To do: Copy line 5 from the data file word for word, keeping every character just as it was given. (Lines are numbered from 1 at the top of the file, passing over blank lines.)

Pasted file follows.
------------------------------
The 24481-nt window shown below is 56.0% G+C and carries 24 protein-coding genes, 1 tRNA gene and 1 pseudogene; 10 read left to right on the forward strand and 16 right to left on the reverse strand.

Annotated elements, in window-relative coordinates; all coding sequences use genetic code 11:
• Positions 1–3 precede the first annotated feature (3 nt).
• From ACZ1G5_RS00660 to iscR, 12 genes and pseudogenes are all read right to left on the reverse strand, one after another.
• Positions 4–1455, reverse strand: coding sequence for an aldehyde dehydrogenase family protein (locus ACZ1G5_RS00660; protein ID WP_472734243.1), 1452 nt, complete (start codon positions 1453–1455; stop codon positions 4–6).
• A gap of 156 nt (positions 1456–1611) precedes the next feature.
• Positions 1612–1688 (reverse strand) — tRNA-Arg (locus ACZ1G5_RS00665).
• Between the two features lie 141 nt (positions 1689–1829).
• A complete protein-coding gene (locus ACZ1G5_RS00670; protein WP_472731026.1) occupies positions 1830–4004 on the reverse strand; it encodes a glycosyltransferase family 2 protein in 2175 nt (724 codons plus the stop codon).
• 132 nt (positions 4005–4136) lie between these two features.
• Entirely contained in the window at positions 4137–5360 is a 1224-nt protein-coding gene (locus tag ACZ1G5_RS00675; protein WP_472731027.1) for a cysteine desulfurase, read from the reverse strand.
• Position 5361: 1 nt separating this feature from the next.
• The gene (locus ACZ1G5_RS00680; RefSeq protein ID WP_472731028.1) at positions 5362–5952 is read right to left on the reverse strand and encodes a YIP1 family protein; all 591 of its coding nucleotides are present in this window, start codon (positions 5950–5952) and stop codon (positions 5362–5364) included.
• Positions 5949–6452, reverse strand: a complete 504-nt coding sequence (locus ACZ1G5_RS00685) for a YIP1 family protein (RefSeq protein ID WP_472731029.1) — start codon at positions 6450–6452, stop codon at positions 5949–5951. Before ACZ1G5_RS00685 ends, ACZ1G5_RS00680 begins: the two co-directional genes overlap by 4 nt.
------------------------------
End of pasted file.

• Positions 4–1455, reverse strand: coding sequence for an aldehyde dehydrogenase family protein (locus ACZ1G5_RS00660; protein ID WP_472734243.1), 1452 nt, complete (start codon positions 1453–1455; stop codon positions 4–6).